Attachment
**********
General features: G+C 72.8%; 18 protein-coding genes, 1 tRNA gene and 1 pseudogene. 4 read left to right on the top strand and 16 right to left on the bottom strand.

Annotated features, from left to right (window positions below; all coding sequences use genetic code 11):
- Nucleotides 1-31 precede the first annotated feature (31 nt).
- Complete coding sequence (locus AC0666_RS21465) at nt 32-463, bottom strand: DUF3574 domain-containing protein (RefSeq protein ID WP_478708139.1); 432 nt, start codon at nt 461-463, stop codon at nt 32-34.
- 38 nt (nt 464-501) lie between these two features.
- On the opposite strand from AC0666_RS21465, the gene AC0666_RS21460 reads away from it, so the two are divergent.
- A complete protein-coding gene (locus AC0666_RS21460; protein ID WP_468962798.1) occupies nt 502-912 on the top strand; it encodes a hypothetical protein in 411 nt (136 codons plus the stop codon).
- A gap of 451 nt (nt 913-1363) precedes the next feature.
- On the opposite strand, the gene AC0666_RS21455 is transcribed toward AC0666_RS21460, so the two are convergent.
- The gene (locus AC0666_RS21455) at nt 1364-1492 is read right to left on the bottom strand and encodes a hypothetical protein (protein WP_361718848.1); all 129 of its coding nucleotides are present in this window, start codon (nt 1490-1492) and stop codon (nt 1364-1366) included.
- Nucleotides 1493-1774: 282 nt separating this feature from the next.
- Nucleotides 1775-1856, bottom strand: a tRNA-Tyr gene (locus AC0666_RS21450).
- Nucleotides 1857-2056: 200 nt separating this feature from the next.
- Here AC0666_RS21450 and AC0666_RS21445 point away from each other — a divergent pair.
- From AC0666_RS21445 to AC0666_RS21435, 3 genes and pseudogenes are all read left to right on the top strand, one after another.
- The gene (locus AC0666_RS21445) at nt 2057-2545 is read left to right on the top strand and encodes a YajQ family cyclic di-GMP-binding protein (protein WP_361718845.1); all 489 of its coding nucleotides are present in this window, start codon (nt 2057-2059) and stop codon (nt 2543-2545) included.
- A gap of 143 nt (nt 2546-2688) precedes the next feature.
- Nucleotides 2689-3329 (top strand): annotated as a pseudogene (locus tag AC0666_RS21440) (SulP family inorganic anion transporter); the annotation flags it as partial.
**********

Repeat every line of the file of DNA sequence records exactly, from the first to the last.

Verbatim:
General features: G+C 72.8%; 18 protein-coding genes, 1 tRNA gene and 1 pseudogene. 4 read left to right on the top strand and 16 right to left on the bottom strand.

Annotated features, from left to right (window positions below; all coding sequences use genetic code 11):
- Nucleotides 1-31 precede the first annotated feature (31 nt).
- Complete coding sequence (locus AC0666_RS21465) at nt 32-463, bottom strand: DUF3574 domain-containing protein (RefSeq protein ID WP_478708139.1); 432 nt, start codon at nt 461-463, stop codon at nt 32-34.
- 38 nt (nt 464-501) lie between these two features.
- On the opposite strand from AC0666_RS21465, the gene AC0666_RS21460 reads away from it, so the two are divergent.
- A complete protein-coding gene (locus AC0666_RS21460; protein ID WP_468962798.1) occupies nt 502-912 on the top strand; it encodes a hypothetical protein in 411 nt (136 codons plus the stop codon).
- A gap of 451 nt (nt 913-1363) precedes the next feature.
- On the opposite strand, the gene AC0666_RS21455 is transcribed toward AC0666_RS21460, so the two are convergent.
- The gene (locus AC0666_RS21455) at nt 1364-1492 is read right to left on the bottom strand and encodes a hypothetical protein (protein WP_361718848.1); all 129 of its coding nucleotides are present in this window, start codon (nt 1490-1492) and stop codon (nt 1364-1366) included.
- Nucleotides 1493-1774: 282 nt separating this feature from the next.
- Nucleotides 1775-1856, bottom strand: a tRNA-Tyr gene (locus AC0666_RS21450).
- Nucleotides 1857-2056: 200 nt separating this feature from the next.
- Here AC0666_RS21450 and AC0666_RS21445 point away from each other — a divergent pair.
- From AC0666_RS21445 to AC0666_RS21435, 3 genes and pseudogenes are all read left to right on the top strand, one after another.
- The gene (locus AC0666_RS21445) at nt 2057-2545 is read left to right on the top strand and encodes a YajQ family cyclic di-GMP-binding protein (protein WP_361718845.1); all 489 of its coding nucleotides are present in this window, start codon (nt 2057-2059) and stop codon (nt 2543-2545) included.
- A gap of 143 nt (nt 2546-2688) precedes the next feature.
- Nucleotides 2689-3329 (top strand): annotated as a pseudogene (locus tag AC0666_RS21440) (SulP family inorganic anion transporter); the annotation flags it as partial.